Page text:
Beloved teacher

Daily Reading for December 22 • Charlotte Diggs (Lottie) Moon, Missionary in China, 1912, and Henry Budd, Priest, 1875

Bishop Anderson, the first Bishop of Rupert’s Land, visited The Pas in 1850, and on that occasion decided to admit Mr. Budd to Holy Orders. After his ordination to the Diaconate and subsequently to the Priesthood, Mr. Budd remained at The Pas, assisting Mr. Hunter in the work of the district. When Mr. Hunter left in 1854, Mr. Budd resumed the charge of the mission, and he remained at The Pas until the summer of 1857, when he was appointed to open a new mission at Fort a la Corne, with the view of teaching the Indians of the Plains. He laboured at La Corne, or the Nepowewin Mission, as it was called, until the summer of 1867, when he was recalled to the charge of The Pas Mission. His work ended in 1875, and on the 5th of April of that year, he was laid to rest among the people whom he had been instrumental in bringing to the knowledge of the true God and Jesus Christ, whom He has sent. He was taken away while still in the full vigour of life and quite equal to his work. His loss was keenly felt by The Pas Indians. Some time after his death, the writer of this sketch remarked to an elderly Christian Indian: “You must have been very sorry when Mr. Budd was taken away?” “Sorry,” said the man, “does not express what we felt. My own father died some years ago, but when Mr. Budd died, I felt for the first time what it meant to be an orphan.”

Mr. Budd was a man of fine appearance. He was above the average height and well proportioned. He never had the advantage of a college education, there was no institution for higher learning in his young days, but he made good use of such opportunities as he had, and he was fortunate in being associated with Mr. Hunter, who was a scholarly man and a diligent reader. He helped Mr. Budd in preparing for ordination, and Mr. Budd helped him in acquiring the Cree language and in his translations.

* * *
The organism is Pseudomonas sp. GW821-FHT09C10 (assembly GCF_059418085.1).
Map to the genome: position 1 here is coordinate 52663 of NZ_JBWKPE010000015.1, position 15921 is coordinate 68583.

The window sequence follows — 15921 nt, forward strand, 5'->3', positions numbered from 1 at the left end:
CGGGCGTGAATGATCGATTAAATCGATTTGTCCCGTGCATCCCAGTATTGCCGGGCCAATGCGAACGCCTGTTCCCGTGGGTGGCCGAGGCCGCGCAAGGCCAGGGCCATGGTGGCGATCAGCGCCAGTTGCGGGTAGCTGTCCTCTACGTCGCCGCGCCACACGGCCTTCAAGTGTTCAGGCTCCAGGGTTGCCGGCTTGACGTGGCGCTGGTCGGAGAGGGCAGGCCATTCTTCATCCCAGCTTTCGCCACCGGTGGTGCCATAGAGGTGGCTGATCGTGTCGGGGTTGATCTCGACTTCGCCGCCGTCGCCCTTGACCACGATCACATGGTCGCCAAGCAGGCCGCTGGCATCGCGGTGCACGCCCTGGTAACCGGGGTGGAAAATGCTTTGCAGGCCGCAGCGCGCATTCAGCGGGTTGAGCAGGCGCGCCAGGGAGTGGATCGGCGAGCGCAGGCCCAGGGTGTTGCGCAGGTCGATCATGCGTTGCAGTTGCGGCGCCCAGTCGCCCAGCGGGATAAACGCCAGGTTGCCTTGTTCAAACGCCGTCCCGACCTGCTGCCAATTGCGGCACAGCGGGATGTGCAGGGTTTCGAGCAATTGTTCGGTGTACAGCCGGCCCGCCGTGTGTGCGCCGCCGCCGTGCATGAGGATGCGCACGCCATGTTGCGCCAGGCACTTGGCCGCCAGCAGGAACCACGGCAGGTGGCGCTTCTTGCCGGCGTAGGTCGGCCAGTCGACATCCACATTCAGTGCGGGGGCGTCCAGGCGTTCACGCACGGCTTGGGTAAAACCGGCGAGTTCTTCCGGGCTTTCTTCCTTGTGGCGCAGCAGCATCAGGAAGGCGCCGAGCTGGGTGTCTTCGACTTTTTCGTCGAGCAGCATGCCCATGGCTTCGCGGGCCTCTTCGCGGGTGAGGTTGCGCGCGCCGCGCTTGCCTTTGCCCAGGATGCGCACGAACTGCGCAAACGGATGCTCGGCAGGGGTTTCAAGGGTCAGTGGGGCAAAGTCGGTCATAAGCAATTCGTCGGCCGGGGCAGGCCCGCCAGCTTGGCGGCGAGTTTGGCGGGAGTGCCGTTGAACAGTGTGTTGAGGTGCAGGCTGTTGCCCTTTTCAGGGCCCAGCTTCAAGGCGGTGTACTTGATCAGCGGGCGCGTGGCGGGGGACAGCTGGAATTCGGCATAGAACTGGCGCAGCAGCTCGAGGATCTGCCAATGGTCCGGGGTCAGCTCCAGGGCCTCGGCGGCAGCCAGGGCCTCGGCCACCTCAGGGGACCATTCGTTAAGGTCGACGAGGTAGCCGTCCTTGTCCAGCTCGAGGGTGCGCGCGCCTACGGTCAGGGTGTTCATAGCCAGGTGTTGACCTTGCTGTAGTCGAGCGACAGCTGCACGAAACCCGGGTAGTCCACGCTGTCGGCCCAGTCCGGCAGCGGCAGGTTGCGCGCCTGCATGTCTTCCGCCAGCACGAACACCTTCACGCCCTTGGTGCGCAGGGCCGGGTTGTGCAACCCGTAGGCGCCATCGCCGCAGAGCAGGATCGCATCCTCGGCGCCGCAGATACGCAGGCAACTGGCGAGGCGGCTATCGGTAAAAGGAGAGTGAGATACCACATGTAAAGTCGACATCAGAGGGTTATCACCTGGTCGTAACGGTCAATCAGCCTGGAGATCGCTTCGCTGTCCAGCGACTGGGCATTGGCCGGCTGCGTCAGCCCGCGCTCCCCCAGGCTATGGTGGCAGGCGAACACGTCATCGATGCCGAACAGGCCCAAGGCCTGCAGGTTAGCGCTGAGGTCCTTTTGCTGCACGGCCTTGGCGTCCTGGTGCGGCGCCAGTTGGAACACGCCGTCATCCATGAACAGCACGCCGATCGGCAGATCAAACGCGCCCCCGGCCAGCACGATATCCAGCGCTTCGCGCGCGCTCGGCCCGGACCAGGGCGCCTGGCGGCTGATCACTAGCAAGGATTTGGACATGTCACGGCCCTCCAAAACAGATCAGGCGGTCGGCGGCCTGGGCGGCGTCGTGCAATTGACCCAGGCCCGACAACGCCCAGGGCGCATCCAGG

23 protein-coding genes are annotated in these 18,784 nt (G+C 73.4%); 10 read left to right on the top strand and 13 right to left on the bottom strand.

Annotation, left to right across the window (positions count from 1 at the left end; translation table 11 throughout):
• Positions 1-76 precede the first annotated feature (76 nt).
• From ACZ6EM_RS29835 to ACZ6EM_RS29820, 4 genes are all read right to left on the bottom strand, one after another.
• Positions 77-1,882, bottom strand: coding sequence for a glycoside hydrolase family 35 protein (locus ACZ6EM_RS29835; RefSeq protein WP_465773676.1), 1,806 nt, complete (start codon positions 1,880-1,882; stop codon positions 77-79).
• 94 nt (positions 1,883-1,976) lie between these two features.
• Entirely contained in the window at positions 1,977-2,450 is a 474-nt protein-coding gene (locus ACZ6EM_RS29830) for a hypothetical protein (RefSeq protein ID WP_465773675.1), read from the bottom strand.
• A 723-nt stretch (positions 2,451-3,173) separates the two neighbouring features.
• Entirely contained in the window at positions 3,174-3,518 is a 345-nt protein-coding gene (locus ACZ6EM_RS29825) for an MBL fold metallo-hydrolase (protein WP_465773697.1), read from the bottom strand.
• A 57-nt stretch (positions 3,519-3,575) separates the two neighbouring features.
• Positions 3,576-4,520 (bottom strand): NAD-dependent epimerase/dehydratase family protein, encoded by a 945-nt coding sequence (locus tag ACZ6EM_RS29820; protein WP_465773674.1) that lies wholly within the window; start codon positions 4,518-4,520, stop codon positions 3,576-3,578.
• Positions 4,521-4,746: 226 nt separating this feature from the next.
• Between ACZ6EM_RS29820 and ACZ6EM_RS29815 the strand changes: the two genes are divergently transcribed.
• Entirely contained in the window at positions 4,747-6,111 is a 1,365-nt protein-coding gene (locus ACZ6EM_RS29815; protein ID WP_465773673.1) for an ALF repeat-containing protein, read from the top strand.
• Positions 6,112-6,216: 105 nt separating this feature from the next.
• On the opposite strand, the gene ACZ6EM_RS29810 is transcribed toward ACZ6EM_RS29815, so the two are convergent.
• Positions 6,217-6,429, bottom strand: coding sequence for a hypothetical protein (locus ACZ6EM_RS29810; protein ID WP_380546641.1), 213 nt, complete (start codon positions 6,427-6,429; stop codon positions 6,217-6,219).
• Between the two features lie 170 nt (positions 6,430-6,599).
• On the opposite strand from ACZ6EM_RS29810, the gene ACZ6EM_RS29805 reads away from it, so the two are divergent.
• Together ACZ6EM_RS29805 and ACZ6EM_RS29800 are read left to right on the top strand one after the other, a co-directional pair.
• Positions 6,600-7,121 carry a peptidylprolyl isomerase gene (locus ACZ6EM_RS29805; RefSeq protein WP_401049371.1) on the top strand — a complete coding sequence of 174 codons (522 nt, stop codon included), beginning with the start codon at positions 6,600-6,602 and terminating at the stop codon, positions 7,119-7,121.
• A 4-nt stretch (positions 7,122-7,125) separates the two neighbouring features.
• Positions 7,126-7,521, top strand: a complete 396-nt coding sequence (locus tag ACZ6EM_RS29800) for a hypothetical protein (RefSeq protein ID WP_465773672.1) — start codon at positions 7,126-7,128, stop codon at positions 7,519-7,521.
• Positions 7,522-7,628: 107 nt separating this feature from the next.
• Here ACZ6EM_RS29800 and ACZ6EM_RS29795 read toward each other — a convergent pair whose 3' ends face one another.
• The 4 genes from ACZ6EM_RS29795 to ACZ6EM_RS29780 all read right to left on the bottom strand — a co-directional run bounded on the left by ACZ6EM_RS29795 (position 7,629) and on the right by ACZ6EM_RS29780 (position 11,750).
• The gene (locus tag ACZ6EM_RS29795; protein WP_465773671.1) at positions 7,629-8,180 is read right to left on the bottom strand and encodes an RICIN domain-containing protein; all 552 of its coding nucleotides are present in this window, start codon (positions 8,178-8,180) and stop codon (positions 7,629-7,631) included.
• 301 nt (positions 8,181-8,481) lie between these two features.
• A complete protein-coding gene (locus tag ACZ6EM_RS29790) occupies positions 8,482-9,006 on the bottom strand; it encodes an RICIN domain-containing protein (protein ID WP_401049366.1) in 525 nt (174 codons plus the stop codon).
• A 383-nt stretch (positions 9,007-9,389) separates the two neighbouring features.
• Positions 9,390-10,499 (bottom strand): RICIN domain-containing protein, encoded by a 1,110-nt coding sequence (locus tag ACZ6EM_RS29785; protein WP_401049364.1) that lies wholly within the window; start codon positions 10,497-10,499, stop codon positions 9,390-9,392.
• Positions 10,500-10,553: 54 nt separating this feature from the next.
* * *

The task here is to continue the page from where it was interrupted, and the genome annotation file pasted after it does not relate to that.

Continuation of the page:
Mr. Budd’s ministrations were almost altogether confined to the Indians, and he rarely preached in English, but he was a good English scholar. He was ready in conversation and he was a good letter writer. In the Cree language, in which he ministered to the Indians, he could hardly be excelled. He was a fluent and forcible preacher and he was gifted with a strong but mellow voice. He was an able minister of the New Testament. . . .

In his ministrations in the Church, Mr. Budd carried out the same principle of care and method which he observed in secular work, and which in the services of the church make for reverence. The services as conducted in Cree, were the simple prayer book service, efficiently and properly rendered, for he himself had a hand in the translation of the prayer book, and he followed the Apostolic precept: “Let all things be done decently and in order.”

From a biography of Henry Budd by Archdeacon Mackay, D.D., in Leaders of the Canadian Church, edited by Canon Bertal Heeney, volume two (Toronto: Musson, 1920). Found at

Past Posts